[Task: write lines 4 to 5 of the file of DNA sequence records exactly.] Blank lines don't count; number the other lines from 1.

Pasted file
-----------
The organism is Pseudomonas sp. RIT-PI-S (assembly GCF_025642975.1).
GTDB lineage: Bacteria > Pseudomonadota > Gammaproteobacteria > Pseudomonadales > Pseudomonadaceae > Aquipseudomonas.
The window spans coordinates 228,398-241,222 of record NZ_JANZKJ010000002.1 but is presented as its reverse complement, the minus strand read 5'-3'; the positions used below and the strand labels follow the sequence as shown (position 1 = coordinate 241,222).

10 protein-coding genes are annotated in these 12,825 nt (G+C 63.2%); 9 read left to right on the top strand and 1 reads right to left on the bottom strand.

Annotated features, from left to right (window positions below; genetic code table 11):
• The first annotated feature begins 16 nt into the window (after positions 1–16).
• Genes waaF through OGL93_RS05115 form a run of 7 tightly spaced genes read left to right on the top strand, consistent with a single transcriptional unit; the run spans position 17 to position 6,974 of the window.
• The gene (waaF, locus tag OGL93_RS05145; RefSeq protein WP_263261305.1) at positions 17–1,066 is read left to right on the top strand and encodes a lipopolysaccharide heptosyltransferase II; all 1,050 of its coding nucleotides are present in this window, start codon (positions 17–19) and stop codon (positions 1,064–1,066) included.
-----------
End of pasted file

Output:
10 protein-coding genes are annotated in these 12,825 nt (G+C 63.2%); 9 read left to right on the top strand and 1 reads right to left on the bottom strand.

Annotated features, from left to right (window positions below; genetic code table 11):